“People want restaurant quality at home, but a lot goes on at restaurants to deliver a great-tasting product and experience,” says Lynch. Nevertheless, they are trying, he notes; many are offering beer-battered fish, for example, as a way to reach that standard.
Removing gluten and fat
Further down the frozen-food case, Tyson Foods and Perdue Farms have recently launched gluten-free products. In early 2013, Tyson rolled out gluten-free chicken nuggets and chicken strips, made with all-white meat and natural (minimally processed) ingredients. Perdue introduced gluten-free chicken nuggets in 2012.
Other processors such as Applegate Farms and Bell and Evans launched gluten-free offerings three to six years ago.
They are all responding to consumer demands for more gluten-free ingredients — and clean labels featuring natural and whole-grain ingredients.
“Gluten-free, natural and whole grains will only continue to become more popular,” says Casey Owens-Hanning, Ph.D., associate professor, Poultry Science, University of Arkansas, Fayetteville, Ark.
Low-fat breadings and batters are still popular with poultry products as well. These coatings are made using several different methods, such as oven-baking which reduces the oil pick-up from fryers.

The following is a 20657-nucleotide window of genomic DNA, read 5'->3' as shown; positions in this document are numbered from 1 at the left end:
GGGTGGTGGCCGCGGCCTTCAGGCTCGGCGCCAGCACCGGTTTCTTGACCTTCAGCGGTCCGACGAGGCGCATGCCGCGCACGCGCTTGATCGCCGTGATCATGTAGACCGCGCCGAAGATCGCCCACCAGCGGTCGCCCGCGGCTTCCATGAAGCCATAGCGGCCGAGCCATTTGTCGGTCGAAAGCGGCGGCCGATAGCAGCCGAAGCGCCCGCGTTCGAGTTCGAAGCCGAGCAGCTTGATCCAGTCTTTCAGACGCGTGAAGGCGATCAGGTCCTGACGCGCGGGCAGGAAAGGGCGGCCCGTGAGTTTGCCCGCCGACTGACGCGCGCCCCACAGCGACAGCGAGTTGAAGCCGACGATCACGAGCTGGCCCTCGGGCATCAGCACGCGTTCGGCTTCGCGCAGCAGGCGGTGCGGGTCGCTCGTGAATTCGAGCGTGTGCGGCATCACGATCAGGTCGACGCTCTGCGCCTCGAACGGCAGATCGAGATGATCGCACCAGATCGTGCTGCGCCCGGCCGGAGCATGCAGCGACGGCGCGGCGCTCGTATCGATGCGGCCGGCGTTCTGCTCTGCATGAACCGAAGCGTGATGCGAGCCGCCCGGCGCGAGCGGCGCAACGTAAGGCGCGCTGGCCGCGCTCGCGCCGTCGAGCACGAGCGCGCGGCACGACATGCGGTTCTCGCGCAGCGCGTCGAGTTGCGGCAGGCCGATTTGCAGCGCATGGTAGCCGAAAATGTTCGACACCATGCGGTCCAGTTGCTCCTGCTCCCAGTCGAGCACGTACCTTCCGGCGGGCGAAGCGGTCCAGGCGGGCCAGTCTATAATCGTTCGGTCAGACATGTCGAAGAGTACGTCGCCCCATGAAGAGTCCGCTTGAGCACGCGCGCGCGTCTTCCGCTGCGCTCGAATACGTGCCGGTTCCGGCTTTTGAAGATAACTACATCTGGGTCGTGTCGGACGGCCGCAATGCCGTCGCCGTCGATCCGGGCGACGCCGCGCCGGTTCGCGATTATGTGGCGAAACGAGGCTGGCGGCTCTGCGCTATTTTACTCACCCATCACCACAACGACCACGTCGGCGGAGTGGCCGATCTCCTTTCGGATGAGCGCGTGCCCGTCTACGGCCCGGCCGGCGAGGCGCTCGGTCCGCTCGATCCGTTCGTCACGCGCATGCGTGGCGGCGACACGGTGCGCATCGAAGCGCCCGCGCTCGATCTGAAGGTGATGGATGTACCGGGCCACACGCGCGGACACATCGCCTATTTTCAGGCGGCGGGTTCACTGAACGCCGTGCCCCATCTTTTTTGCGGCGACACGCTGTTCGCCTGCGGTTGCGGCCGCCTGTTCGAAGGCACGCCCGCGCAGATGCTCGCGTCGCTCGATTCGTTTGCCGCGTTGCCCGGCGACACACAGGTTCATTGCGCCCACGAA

However, oven-baking sounds healthier than it may actually be, notes Owens-Hanning. Oven-baked products are first fried before being baked, because the fryers provide a desired texture to the chicken products.
“Some local plants are even switching back to only fryers to get the texture they want,” she says.
Another way to reduce oil pick-up is by using starches and other ingredients that block absorption. But as always, there are trade-offs between quality, texture and cost.
“If you add extra ingredients,” says Owens-Hanning, “you won’t get the traditional texture, and costs will go up.”
If processors reduce the amount of sodium in their products, they have to maintain strong flavor with other flavors in the interior layer, she says, or the product will be too bland.
Surviving the freezing process
During the freezing process, there can be a moisture migration from the protein to the breading, causing the mushy coating that no one likes.
“Texture is a big challenge for frozen products that have to be reconstituted,” she says, such as in the microwave. The reconstitution process can lead to a frozen poultry product leaving the microwave too mushy or hard.
“That’s our challenge: how do we reconstitute products quickly and effectively?” says Owens-Hanning. To add flavor and change texture, many processors are adding glazes and sauces to some products, particularly appetizers.
“They do change the flavor of the product, but do people want to deal with the stickiness and mess?” she says.
At the end of the day, a lot of research goes into blocking fat uptake in breading but at the possible expense of taste, and with additional costs. Yet, so long as consumers want and request these changes, processors will try to meet their needs.
“But it is always a challenge to bring the final product back to the gold-standard taste of a fried nugget,” says Owens-Hanning.